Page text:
Beneath the flames: researching the fire response of native plants
We often feel relief when we see little green seedlings emerging from the blackened ground after a fire, as we take it to be a sign of the vegetation recovering. But what do our native plants need in order to get their seeds germinating?
Native plant species have evolved with fire and have different features or behaviours that enable them to resist and persist in the event of a fire. In fact, some of them outright depend on fire to ensure their long-term survival, with fire and smoke a stimulant for breaking seed dormancy and subsequent germination.
While there are always winners and losers when it comes to plants after fire, our scientists are interested in understanding the cumulative effects of fires occurring more often and burning at hotter temperatures and the interaction of other pressures, such as grazing on seedlings by hungry animals, drought and climate change. An understanding of how species respond to fire is fundamental to the conservation of native plants in Australia.
Fire for fertility
Plants have many strategies for recovery after fire. Depending on the type and temperature of the fire, some native species, such as grass trees, respond by re-sprouting. Others germinate seed that lay dormant in the soil seed bank, while some species, like banksia, take advantage of the high temperatures and smoke to crack woody seed cases and release their seed dormancy so they can take up water and germinate.
Department of Planning Industry and Environment, Senior Scientist, Dr John Porter studies ephemerals (plants with short life cycles) and says they are common in Australian flora. “Fire ephemerals are an important group of species that require fire of a specific temperature to enable germination, flowering and subsequent recruitment (the restoration of a plant population).”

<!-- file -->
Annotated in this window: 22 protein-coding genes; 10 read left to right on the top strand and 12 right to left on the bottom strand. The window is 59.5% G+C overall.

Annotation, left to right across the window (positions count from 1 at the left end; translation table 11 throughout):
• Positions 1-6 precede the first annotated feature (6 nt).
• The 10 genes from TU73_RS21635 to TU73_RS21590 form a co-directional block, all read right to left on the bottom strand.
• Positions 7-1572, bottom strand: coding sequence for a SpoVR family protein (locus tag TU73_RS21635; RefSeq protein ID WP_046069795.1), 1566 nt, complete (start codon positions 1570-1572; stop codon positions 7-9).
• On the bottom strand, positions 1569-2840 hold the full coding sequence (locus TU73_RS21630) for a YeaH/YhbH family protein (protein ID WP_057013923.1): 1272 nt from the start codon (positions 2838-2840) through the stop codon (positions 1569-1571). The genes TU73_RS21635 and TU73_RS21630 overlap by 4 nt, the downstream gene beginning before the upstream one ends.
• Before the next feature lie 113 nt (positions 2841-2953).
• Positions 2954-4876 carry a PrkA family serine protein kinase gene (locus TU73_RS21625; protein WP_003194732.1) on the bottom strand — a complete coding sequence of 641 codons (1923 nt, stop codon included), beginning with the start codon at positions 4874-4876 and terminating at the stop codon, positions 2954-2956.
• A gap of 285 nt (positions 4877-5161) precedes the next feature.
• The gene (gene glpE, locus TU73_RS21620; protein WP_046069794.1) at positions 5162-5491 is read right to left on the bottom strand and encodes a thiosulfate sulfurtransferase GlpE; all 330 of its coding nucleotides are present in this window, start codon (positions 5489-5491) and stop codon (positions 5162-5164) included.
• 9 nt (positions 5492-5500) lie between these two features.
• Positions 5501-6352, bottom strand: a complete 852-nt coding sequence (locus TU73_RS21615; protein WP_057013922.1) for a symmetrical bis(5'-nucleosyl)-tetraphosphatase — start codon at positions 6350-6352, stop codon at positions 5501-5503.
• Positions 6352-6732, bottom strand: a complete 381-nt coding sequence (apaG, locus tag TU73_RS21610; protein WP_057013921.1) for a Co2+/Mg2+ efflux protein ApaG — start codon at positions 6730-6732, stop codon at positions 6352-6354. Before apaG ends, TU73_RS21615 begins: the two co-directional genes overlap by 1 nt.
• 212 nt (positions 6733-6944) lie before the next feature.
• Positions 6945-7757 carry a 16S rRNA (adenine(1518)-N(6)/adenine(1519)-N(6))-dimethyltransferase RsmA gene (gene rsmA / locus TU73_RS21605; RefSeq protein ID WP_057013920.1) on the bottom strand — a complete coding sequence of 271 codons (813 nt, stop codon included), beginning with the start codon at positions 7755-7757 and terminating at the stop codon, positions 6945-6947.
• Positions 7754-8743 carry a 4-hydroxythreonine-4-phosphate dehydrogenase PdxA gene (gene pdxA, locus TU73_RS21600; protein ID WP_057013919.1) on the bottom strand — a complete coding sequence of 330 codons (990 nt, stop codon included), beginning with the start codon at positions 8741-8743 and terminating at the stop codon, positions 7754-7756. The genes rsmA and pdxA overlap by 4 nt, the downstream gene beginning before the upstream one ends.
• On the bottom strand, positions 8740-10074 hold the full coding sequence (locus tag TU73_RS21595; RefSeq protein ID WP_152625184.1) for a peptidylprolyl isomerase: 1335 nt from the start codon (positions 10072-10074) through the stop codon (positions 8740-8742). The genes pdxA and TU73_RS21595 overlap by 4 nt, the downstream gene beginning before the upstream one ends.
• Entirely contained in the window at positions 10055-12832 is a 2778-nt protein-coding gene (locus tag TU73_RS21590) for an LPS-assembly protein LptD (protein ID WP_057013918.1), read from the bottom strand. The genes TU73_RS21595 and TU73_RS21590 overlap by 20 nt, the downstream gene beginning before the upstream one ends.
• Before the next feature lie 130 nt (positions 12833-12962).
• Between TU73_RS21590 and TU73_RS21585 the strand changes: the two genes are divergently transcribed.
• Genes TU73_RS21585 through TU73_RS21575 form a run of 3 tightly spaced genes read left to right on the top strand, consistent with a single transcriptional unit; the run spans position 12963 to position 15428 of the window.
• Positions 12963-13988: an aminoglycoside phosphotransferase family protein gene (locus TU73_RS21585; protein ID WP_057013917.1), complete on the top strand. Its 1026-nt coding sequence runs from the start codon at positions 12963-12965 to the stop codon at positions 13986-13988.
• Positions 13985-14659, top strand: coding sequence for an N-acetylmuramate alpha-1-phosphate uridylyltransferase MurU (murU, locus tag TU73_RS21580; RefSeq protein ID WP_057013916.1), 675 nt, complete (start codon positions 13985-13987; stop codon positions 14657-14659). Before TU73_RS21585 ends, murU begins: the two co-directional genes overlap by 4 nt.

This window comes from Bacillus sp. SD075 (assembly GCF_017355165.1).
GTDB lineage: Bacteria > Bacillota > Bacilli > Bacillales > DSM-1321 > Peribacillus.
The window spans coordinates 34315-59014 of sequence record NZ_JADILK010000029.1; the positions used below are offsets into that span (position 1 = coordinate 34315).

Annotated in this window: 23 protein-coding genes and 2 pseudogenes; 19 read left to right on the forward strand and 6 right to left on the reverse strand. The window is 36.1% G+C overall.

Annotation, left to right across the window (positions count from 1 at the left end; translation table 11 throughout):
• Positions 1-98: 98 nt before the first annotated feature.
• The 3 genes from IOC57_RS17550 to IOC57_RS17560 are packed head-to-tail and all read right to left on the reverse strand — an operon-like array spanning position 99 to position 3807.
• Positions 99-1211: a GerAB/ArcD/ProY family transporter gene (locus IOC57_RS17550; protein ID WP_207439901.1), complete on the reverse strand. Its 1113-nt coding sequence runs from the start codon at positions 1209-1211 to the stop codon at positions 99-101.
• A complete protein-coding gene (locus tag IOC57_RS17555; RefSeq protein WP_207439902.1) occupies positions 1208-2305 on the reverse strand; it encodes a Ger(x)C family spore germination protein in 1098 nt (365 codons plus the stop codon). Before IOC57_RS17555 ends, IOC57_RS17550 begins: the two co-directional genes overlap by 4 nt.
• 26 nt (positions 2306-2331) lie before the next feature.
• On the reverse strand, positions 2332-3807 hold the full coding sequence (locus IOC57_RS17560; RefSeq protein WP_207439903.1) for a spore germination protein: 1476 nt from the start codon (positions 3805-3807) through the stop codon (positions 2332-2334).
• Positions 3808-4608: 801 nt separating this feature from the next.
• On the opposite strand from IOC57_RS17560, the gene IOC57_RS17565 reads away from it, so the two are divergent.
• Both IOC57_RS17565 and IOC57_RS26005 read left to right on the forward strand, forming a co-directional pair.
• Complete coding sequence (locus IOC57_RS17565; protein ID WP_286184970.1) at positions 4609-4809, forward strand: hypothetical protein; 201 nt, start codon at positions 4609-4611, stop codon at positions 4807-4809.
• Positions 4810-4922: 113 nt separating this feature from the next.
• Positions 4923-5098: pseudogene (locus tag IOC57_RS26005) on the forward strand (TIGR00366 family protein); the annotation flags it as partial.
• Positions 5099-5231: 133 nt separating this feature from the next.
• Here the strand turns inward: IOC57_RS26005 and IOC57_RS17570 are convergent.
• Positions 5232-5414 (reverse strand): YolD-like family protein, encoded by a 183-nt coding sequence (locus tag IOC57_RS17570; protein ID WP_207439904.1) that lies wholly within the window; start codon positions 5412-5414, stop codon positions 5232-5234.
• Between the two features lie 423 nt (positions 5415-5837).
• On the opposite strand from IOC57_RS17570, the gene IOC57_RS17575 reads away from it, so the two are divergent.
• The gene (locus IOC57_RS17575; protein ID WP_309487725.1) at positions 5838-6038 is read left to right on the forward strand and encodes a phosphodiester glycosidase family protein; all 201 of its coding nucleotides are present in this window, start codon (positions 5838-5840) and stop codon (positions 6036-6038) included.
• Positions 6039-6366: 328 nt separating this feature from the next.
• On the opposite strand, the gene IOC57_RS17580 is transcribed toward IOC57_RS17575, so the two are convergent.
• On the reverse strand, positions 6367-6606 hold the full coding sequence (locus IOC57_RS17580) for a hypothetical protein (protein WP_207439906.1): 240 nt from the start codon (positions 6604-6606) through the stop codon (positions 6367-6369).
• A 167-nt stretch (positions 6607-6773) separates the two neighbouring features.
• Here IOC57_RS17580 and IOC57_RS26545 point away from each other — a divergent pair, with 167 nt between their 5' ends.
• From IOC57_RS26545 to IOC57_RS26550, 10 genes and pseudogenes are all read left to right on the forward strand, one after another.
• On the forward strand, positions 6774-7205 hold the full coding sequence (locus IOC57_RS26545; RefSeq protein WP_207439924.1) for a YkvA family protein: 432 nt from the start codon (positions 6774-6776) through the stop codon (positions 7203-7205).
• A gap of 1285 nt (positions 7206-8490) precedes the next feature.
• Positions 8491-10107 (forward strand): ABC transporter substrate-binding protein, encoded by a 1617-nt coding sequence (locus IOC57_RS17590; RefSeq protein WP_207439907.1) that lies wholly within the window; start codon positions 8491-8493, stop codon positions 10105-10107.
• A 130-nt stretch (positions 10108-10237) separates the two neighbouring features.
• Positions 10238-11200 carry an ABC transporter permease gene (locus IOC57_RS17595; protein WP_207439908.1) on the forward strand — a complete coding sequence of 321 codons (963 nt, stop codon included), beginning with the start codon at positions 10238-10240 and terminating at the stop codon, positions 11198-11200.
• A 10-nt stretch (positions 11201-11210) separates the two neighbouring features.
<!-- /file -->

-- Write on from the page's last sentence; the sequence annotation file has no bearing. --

”We are studying one such fire ephemeral, the pink flannel flower (Actinotus forsythii), which is entirely reliant on fires to germinate, regrow and replenish its soil seed bank."
It’s a short lived annual that is highly visible for short periods (12 months) following fire, with spectacular mass flowering of dense but highly localised populations. The flower is largely confined to high elevation heath and sedgeland on shallow rocky soils in the central and southern tablelands of NSW
“We are so fortunate to be able see masses of pink flannel flowers in bloom at the moment from Lithgow, Newnes and Katoomba in the Blue Mountains. It really is quite a spectacular sight and such a special opportunity to study them” says Dr Porter.
When it isn’t putting on incredible flowering displays, the pink flannel flower seeds are hidden in the soil seed bank, where they can remain concealed for decades until a fire releases seeds from dormancy and enables seeds to germinate.
Seed banking on the future
Information about the pink flannel flower’s population and seed ecology is helping our understanding of a related species’ fire response – the West Australian fire ephemeral, Actinotus luecocephalus.
“Actinotus luecocephalus has been found to have morphophysiological dormancy, which simply means the plant requires fire as well as time after the fire to germinate dormant seeds that lay in the soil seedbank. More than half of our native flora germinates in this way, as the wind and rain disperse seeds from afar, it can be surprising what emerges after fire” says Dr Porter.
What can make it difficult for scientists to find out more about these plants is that – while they need fire to break dormancy – they are short lived after germination. The frequency, intensity and extent of fires are increasing with climate change, impacting soil temperatures and health, as well as plants that use fire to germinate.
Our scientists and research partners look at a wide range of factors which threaten species, to find the best possible management solutions in response to changing fire regimes as a result of climate change. This research will not only help manage threats to existing plant populations but will enable modelling to determine the optimal fire regimes and temperatures for a range of fire ephemerals.
Every decision Saving our Species makes is backed up by science and research, and we fund a range of research projects to improve our knowledge of threatened species, ecological communities and threats.